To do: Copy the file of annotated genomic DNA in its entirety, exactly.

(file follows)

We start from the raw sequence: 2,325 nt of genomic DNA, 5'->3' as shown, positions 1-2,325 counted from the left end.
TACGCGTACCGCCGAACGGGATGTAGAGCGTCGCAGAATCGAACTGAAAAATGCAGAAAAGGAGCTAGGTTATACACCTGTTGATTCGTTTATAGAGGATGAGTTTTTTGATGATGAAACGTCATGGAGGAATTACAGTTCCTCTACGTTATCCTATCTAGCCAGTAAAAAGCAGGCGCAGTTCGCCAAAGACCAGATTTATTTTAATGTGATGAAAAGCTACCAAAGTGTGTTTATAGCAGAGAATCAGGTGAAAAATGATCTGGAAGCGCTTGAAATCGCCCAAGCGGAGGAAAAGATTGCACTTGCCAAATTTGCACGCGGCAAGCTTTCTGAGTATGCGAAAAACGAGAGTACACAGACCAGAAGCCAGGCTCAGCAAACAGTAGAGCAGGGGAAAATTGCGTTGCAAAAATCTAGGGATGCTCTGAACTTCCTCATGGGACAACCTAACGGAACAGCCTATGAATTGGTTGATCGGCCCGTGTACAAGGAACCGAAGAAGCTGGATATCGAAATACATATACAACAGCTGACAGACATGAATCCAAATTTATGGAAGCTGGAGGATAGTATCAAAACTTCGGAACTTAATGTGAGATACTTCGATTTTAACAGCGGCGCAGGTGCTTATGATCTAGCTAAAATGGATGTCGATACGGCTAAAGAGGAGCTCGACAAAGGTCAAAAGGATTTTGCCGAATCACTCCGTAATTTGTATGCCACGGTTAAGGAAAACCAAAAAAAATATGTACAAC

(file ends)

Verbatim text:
We start from the raw sequence: 2,325 nt of genomic DNA, 5'->3' as shown, positions 1-2,325 counted from the left end.
TACGCGTACCGCCGAACGGGATGTAGAGCGTCGCAGAATCGAACTGAAAAATGCAGAAAAGGAGCTAGGTTATACACCTGTTGATTCGTTTATAGAGGATGAGTTTTTTGATGATGAAACGTCATGGAGGAATTACAGTTCCTCTACGTTATCCTATCTAGCCAGTAAAAAGCAGGCGCAGTTCGCCAAAGACCAGATTTATTTTAATGTGATGAAAAGCTACCAAAGTGTGTTTATAGCAGAGAATCAGGTGAAAAATGATCTGGAAGCGCTTGAAATCGCCCAAGCGGAGGAAAAGATTGCACTTGCCAAATTTGCACGCGGCAAGCTTTCTGAGTATGCGAAAAACGAGAGTACACAGACCAGAAGCCAGGCTCAGCAAACAGTAGAGCAGGGGAAAATTGCGTTGCAAAAATCTAGGGATGCTCTGAACTTCCTCATGGGACAACCTAACGGAACAGCCTATGAATTGGTTGATCGGCCCGTGTACAAGGAACCGAAGAAGCTGGATATCGAAATACATATACAACAGCTGACAGACATGAATCCAAATTTATGGAAGCTGGAGGATAGTATCAAAACTTCGGAACTTAATGTGAGATACTTCGATTTTAACAGCGGCGCAGGTGCTTATGATCTAGCTAAAATGGATGTCGATACGGCTAAAGAGGAGCTCGACAAAGGTCAAAAGGATTTTGCCGAATCACTCCGTAATTTGTATGCCACGGTTAAGGAAAACCAAAAAAAATATGTACAAC